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Geological signals of the Anthropocene in sediment cores from Searsville Reservoir

M. Allison Stegner, Anthony D. Barnosky, and Elizabeth A. Hadly (Jasper Ridge Biological Preserve and Department of Biology, Stanford University); SeanPaul La Selle and Brian Sherrod (United States Geological Survey)
Searsville Dam and sediment coring October 2018


Anthropogenic activities changed our planet over the course of the Holocene, but the scale of human impacts increased dramatically around the mid-20th century, representing the start of the Anthropocene. Global signals of these impacts and the resulting biotic and abiotic changes are captured in the geologic record. These pervasive anthropogenic impacts, including pollution, road-building, the rise of plastics, etc., are comparable in magnitude, uniqueness, and geologic preservational longevity to global changes that mark previous major geologic time intervals.Sediment coring in Searsville Reservoir

To identify global and local geological signals that can be used to characterize the Anthropocene, we are examining sediment cores from Searsville Reservoir, a 126-year-old reservoir located at Jasper Ridge in the eastern foothills of the San Francisco Peninsula. We collected four sediment cores ranging from 7.4 to 8.5 meters in length, indicating average sedimentation rates of 6 to 7 cm per year. Adjacent to Searsville, less than 1 km to the west, is Upper Lake, a natural sag pond on the San Andreas Fault. Preliminary test-coring in 2018 verified that Upper Lake has a highly-resolved sedimentary record going back at least 1500 years and likely considerably more.  In combination, these two adjacent lakes have exceptional potential to reveal an Anthropocene geological history with yearly and likely even seasonal temporal resolution for the last 126 years, and to at least decadal resolution for the last several millennia.  In November 2019, we will be collecting more cores from both Searsville and Upper Lake.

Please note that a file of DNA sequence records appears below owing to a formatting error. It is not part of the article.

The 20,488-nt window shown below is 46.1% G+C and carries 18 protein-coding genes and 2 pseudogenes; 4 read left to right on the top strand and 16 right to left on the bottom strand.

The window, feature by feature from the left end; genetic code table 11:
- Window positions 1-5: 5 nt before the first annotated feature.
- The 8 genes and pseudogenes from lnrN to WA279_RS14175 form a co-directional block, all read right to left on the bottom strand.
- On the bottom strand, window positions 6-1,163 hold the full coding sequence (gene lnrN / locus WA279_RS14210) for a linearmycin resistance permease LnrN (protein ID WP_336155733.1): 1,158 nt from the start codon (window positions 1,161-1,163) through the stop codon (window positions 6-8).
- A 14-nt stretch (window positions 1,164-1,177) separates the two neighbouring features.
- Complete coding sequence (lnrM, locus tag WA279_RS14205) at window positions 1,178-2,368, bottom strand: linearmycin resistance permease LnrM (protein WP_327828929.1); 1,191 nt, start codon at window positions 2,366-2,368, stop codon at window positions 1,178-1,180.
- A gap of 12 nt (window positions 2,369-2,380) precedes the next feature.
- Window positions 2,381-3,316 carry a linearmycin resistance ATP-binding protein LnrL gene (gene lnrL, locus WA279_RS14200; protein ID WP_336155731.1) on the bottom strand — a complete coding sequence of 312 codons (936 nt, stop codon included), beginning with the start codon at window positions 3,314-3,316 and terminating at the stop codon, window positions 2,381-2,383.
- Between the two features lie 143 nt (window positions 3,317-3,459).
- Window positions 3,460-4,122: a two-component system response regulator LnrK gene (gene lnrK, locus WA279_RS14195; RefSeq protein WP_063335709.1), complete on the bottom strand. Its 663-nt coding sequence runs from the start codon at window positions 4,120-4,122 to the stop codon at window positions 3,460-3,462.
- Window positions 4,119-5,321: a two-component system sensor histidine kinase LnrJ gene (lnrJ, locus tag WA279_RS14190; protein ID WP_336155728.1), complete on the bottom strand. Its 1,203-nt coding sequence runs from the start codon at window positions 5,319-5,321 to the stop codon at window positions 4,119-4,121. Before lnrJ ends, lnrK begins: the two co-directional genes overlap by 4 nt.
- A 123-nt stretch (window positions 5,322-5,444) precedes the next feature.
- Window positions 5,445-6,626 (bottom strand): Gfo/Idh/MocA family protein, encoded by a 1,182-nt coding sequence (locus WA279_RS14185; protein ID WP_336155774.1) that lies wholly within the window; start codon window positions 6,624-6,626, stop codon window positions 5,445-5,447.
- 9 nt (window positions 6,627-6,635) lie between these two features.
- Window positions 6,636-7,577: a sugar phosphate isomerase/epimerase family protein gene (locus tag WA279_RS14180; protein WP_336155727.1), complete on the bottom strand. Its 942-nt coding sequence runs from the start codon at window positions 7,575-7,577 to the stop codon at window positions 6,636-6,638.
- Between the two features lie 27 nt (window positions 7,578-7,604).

Analyses so far have concentrated on the Searsville Reservoir cores, and have included high-resolution imaging, computed tomography (CT) scanning, X-ray fluorescence (XRF) analyses, preliminary sediment description, and pilot studies to assess potential for studying biotic changes in the region. We will be developing the indicators needed to understand how global signals of the Anthropocene—e.g., radionuclides from nuclear testing, nitrogen (N) and carbon (C) isotopes, components of black carbon, atmospheric pollutants like lead (Pb), and other anthropogenic inputs—match up with local manifestations of human impacts.